Just Released! Order “Waking Up to Climate Change” by George Ropes, and receive 25% Discount. Learn More

HOME          CATEGORIES          OUR TAKE

Tesla to Take Bold Step for the Climate

Tesla’s announcement that a Full Self-Driving option will soon be available is a positive first step toward a healthier, more hospitable, and more sustainable Earth.

It looks like autonomous driving is almost here. Tesla just announced that its Full Self-Driving (FSD) option will be available early next year as a monthly lease. The announcement made no mention of regulatory issues. Have they disappeared? The option will be pricey to start, but there will be early adopters eager for bragging rights to offset the cautious, wait-and-see, is it really safe? crowd. It’s a given that other automakers will follow Tesla’s lead and drive down the cost of autonomous driving. At some point, it will be a standard, cheap enough, must-have option. 

All of the implications of autonomous driving have not yet been fully worked out. For sure, Uber and Lyft will be early adopters; ride prices should drop. So too should car ownership; why own a car that is parked most of the day and night when you can order one up whenever you need it without the costs of owning a car? Parking lots and garages can be re imagined and the space they occupy reused. The total number of cars on the road should decline, but by how much depends on driver tolerance for the wait between ordering a car and its arrival for pick-up. New algorithms need to be developed; a job for AI. 

With more people working from home because of the pandemic, there are/will be fewer, smaller offices, and many fewer commuters. Rental prices for urban office space are already in decline. With increasing automation, most factories will need fewer workers. Pressure for a Universal Basic Income (UBI) or even a UI (not so basic) will push such schemes from small experiments to being the norm. That should raise everyone’s income and spur growth in the economy. 

To the extent that most autonomous vehicles (AVs) will be electric (or hydrogen), a fair assumption, they will speed the transition from Internal Combustion Engine (ICE) cars by lowering demand for gasoline. This will cause lower gas prices as supply exceeds demand, lower profits, and fewer investors for fossil fuel firms. That will lead to the devaluation and bankruptcy of some oil majors as the discovered reserves carried as assets on their books become stranded, uneconomical to exploit, hence valueless. While the transition to a low carbon global economy will create millions of new jobs, governments must prepare for major dislocations in regions and specialized fields long dependent on the massive fossil fuel industry. They must invest heavily in creating sustainable communities more productive and far healthier than before. Economic justice must be the guiding principle for effecting a successful transition to a net-zero emissions planet.  Cities will change as the needs of people, not cars, drive their design. Exactly how AVs will impact the daily lives of Americans and indeed all global citizens will evolve over time, but it seems clear that they will contribute significantly to containing the climate crisis. Tesla’s announcement that a Full Self-Driving option will soon be available is a positive first step toward a healthier, more hospitable, and more sustainable Earth.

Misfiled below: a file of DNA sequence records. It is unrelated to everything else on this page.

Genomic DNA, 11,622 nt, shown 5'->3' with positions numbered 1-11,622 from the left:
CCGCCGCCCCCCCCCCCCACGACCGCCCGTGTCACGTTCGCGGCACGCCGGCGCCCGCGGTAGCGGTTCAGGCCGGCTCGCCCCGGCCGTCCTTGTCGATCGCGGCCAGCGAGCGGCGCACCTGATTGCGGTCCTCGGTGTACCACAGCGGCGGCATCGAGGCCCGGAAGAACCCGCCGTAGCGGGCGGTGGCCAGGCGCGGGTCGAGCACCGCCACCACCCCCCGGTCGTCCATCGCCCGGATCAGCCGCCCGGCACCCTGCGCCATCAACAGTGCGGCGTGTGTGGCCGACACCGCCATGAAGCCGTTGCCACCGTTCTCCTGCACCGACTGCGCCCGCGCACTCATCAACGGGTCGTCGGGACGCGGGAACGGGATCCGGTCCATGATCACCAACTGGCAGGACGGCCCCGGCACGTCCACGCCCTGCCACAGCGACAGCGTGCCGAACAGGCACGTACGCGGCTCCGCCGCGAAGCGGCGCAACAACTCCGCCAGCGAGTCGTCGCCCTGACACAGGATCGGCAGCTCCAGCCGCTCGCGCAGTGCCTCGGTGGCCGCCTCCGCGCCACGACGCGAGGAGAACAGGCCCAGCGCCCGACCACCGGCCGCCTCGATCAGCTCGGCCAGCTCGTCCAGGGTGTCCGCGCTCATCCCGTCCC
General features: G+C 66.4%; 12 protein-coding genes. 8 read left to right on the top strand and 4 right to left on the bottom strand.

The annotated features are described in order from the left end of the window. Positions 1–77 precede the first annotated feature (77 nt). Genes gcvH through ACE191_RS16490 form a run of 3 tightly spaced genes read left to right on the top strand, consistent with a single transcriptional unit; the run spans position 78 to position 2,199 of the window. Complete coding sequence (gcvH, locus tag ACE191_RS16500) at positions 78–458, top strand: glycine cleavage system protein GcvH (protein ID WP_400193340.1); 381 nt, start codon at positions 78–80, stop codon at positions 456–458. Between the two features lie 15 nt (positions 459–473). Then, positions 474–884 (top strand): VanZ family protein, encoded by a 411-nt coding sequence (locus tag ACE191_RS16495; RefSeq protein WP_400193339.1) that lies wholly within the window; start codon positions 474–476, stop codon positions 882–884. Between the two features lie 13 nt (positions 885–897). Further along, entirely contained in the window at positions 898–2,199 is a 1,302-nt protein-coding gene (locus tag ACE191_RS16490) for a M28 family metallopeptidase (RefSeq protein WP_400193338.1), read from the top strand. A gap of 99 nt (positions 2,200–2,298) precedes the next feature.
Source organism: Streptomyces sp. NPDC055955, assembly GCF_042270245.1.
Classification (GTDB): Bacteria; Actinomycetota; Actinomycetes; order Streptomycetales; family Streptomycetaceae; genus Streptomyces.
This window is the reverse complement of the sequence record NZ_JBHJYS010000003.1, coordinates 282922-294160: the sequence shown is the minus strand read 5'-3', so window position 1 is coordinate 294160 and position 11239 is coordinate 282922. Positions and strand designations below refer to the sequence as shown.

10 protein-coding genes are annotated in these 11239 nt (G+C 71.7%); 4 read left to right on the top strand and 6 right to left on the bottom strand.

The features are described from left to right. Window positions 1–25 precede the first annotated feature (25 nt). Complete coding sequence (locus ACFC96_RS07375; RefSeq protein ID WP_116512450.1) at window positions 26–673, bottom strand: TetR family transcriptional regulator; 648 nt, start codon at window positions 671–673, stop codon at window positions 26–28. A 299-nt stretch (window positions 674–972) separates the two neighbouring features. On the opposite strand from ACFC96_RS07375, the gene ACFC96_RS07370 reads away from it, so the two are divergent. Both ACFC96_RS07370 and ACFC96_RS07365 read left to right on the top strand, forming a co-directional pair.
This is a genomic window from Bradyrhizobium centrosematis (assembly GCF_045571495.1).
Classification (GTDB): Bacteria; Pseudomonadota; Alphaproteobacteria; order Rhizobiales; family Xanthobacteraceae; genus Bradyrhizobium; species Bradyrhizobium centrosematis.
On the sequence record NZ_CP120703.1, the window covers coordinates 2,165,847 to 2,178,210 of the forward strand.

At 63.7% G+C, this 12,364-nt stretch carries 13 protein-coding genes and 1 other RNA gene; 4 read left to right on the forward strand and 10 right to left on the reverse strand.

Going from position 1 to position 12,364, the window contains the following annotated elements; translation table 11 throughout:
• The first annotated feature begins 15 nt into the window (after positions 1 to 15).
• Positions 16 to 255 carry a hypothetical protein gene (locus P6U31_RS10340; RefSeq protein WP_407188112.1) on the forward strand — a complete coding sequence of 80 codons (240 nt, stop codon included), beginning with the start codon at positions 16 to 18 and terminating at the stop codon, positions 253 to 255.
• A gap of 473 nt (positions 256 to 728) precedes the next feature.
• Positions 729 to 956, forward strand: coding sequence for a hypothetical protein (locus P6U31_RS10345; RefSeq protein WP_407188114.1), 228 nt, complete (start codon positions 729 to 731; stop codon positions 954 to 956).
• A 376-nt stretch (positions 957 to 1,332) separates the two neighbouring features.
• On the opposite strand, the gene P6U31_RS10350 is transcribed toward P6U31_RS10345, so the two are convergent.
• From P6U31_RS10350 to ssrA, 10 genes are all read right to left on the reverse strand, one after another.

Comment on this article

ClimateYou moderates comments to facilitate an informed, substantive, civil conversation. Abusive, profane, self-promotional, misleading, incoherent or off-topic comments will be rejected. Moderators are staffed during regular business hours (New York time) and can only accept comments written in English.

One Response

  1. Really appreciated this article as it helps me – normal, ordinary, average – to envisage the way ahead and to understand what adjustments may be coming next. Recognizing Both the climate considerations And the community economics most affected acknowledges and demonstrates mature awareness of these complex global issues. If the Pandemic of 2020 did anything that could remotely be considered positive, it did decelerate the pace of life for a while, reminding people everywhere how to live simpler, slower – admittedly not necessarily easier! but more locally. Thank You, George! By your wise analysis in Y/Our Takes, You have primed, poised, prepared us for 2021- pointing out a viable, evolving scenario towards a sensible, sustainable world way of life!

Leave a Reply

Your email address will not be published. Required fields are marked *

The reCAPTCHA verification period has expired. Please reload the page.


More Posts Like This


My Take on Climate Change

According to information given on the website Climate.org, there are a number of statistics which are indicative of the current climate condition: For example, carbon dioxide in the Atmosphere — 414 (Carbon Dioxide…).  According to the Climate Portal of the Massachusetts Institute of Technology, “Atmospheric CO2 levels of


My Take on Climate Change

Imagine it’s Christmas time and there’s no snow outside. In fact, it’s late December and the weather has mostly been warm for a long while since Halloween. The temperature for the most part has been remaining in the 30’s and sometimes early 40’s. Outside, it still looks like


How Solar Energy Minimizes Climate Change

The world is experiencing the impacts of climate change, including rising temperatures, melting ice caps, and extreme weather events. One of the leading causes of climate change is the emission of greenhouse gases, primarily carbon dioxide, which is produced by the burning of fossil fuels. However, there is